Two years later, the idea of building Magloft was born when Martin wanted to create a digital magazine on iOS for his business. The problem was, he had no clue about how iOS worked and later found out that the tools available to create a digital magazine were extremely expensive or technically challenging back then. He soon met his co-founder and CTO, and together they built the company which now has six full-time team members. Today, Magloft serves high-profile clients such as Yahoo and Prudential, among others.

Magloft will soon launch new service called blog2app, which will empower bloggers to convert their blogs to native apps. Martin says that putting blogs into native apps is better than the status quo in three separate ways. First, native apps enable push notifications which have proven to increase reader engagement. Second, native apps load content instantly, which prevents the readers from abandoning the site because they have waited too long. Lastly, native advertisements inside apps can’t be blocked (which is attractive to advertisers) and also offer a better experience.

The company has partnered up with Prudential to build an enterprise solution that aims to improve its internal communications across Southeast Asia. “Prudential used to send PDFs by email and had no clue if anyone was reading or liking them, but now with their own internal app, they can see exactly what issues are being read, the number of page views, time spent in issues, page likes, and more. With this information, the company can send feedback to the editorial team,” he says.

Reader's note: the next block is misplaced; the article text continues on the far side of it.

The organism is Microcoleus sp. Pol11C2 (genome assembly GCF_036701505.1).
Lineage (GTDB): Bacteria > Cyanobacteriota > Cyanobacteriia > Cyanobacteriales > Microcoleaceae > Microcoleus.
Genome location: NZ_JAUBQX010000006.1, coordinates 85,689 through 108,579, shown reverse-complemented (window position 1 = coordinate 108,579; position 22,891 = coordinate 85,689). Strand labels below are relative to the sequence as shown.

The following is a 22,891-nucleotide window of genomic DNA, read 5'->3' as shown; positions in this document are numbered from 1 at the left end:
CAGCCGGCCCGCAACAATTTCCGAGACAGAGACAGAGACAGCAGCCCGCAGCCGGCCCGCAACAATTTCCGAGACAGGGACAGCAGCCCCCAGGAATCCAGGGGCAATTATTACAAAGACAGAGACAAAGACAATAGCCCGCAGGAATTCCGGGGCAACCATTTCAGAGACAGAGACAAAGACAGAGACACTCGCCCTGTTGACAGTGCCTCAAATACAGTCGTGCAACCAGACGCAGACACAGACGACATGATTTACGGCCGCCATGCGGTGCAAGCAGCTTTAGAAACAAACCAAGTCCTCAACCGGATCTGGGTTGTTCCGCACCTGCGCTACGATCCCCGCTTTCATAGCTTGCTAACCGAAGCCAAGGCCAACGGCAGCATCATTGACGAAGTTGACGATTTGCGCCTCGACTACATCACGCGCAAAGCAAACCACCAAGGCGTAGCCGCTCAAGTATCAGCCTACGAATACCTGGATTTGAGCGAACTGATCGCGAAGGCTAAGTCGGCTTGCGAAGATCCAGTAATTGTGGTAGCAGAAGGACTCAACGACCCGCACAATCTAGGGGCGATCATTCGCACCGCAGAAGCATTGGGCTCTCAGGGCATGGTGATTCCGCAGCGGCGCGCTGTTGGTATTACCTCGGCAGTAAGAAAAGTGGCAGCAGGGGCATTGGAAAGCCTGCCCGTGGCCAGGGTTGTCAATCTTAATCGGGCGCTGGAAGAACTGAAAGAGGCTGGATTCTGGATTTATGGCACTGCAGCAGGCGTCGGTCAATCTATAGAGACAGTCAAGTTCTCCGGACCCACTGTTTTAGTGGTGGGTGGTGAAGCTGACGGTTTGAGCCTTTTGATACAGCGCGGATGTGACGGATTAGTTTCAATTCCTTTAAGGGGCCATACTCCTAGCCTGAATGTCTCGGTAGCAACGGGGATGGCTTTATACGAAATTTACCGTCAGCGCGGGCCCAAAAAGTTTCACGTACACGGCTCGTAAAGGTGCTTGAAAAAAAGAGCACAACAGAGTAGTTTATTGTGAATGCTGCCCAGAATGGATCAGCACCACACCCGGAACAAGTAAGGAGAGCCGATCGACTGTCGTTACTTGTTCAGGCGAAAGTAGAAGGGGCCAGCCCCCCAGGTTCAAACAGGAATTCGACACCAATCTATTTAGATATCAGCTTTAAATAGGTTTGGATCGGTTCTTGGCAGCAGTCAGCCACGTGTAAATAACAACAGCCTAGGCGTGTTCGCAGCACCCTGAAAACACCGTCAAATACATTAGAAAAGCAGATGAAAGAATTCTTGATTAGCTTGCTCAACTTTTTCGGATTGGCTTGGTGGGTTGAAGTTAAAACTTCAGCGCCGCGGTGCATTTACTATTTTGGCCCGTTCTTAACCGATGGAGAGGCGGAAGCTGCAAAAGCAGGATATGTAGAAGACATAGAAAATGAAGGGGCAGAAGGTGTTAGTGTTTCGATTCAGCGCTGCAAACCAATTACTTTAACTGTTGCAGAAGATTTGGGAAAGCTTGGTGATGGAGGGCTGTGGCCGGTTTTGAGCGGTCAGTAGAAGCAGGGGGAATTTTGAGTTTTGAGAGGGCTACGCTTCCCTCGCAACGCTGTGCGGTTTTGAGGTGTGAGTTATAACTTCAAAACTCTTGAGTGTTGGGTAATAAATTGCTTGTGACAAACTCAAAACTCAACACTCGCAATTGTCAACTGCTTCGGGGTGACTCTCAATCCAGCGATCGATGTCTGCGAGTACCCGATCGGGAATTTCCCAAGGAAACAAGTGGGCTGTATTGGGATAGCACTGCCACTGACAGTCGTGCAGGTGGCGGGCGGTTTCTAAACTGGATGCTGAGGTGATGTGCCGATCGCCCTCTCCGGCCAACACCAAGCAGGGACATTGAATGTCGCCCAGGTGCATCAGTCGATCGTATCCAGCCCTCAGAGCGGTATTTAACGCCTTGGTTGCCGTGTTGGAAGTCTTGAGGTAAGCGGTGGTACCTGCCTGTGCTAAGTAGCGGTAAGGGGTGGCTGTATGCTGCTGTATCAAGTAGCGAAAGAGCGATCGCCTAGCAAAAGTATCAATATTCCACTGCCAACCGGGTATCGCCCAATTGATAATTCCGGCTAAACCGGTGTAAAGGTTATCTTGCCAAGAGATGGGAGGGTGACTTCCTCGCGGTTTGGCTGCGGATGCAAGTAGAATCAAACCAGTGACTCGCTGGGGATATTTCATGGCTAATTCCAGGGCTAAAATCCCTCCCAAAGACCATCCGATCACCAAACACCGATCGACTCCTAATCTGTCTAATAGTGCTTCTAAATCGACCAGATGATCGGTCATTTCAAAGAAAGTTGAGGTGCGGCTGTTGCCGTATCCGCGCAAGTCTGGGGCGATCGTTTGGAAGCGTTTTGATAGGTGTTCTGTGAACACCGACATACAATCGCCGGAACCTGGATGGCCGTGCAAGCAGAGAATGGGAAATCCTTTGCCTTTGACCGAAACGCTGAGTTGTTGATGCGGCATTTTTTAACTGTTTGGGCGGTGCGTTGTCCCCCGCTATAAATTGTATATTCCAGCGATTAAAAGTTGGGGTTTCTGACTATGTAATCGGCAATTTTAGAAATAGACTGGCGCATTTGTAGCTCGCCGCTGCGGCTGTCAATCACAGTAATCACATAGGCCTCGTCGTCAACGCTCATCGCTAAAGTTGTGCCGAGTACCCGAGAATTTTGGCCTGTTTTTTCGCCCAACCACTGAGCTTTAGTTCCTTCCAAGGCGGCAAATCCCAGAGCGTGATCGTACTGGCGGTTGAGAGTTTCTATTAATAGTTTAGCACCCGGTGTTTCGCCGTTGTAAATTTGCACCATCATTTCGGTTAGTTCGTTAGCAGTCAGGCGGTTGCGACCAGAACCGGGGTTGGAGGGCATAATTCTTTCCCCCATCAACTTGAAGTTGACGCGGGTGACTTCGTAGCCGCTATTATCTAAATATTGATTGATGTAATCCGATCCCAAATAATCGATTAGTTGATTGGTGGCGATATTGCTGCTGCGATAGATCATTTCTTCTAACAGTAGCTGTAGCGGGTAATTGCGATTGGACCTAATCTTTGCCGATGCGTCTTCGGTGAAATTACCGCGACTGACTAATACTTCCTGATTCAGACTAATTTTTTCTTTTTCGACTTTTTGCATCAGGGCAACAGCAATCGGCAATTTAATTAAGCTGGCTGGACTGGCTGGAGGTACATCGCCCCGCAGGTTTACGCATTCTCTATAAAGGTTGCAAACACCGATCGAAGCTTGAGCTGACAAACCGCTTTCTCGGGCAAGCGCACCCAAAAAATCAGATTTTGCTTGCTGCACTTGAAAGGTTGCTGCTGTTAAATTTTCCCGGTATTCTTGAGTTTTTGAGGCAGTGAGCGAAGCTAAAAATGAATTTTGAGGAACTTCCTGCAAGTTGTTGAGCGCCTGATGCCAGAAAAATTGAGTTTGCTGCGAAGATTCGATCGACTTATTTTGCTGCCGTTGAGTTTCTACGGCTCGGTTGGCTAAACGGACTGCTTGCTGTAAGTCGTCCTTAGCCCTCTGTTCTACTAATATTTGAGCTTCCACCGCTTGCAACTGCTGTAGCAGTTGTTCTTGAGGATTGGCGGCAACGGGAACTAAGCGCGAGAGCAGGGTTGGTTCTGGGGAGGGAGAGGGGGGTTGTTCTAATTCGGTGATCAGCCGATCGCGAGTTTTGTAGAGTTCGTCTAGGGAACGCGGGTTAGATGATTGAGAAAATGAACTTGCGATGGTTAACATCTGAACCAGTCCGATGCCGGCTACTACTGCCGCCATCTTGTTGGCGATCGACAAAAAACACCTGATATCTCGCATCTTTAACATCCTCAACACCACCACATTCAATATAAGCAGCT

Martin says that Magloft’s main target users are bloggers, publishers, agencies and enterprises. The good news is that the company offers completely free native apps for independent bloggers. “For traditional publishers, we offer the most affordable and still competitive solution for transitioning them from print to digital. For agencies, we offer a unique opportunity to take advantage of the blood, sweat and tears we have poured into our digital publishing solution, by implementing app publishing as part of their portfolio,” he adds.

Apart from already having big clients on board, Magloft has won awards, including third place in the Seedstars World Pitch Competition and The Red Herring Top 100 Asia 2016. The company has been actively participating in startup events across Indonesia, including the Tech in Asia Jakarta Bootstrap Alley tour in November.

Martin is proud that he could build a solid and sustainable business without any external investment. The fact that he and his team can do the work without the demanding hype of living in a big city is also important, he believes. “I can choose whenever I want to go on vacation – that’s the right kind of freedom for me,” he says. Martin’s lifestyle has given him more excitement to look forward to in life. He mentions that as much as he liked his previous job, he wouldn’t be willing to come in earlier or stay late in the office. But now, the job is part of his life.

Martin works at least 12 hours a day, yet he does it all in a nine-house luxurious villa, where people go for a vacation. So for Nick Martin, Magloft is essentially like being a permanent holiday.